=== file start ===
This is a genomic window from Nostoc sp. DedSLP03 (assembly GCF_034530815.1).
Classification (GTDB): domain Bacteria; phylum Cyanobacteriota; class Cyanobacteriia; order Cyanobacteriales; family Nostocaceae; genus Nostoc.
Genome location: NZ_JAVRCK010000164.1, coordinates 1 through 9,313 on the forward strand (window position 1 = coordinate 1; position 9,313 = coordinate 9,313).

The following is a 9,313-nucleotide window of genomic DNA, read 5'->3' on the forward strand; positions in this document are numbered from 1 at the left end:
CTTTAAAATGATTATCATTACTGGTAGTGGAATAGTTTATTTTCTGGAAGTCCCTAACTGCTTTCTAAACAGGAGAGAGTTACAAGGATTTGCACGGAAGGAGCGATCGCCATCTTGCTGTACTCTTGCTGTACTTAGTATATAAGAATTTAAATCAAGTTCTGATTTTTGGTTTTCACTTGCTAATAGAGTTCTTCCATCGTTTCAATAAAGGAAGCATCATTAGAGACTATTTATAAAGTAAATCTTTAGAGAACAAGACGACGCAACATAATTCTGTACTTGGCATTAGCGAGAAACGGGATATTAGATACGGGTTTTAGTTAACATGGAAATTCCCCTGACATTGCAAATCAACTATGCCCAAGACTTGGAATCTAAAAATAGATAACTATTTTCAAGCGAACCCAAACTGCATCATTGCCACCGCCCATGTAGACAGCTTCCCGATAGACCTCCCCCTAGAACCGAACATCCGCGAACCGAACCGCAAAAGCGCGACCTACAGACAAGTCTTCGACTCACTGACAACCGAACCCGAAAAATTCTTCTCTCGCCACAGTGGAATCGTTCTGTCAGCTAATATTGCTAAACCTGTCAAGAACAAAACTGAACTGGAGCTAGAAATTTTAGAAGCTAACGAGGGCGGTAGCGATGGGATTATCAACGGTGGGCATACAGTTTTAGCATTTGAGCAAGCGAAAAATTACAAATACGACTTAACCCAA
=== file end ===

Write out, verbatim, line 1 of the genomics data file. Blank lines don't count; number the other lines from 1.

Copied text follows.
This is a genomic window from Nostoc sp. DedSLP03 (assembly GCF_034530815.1).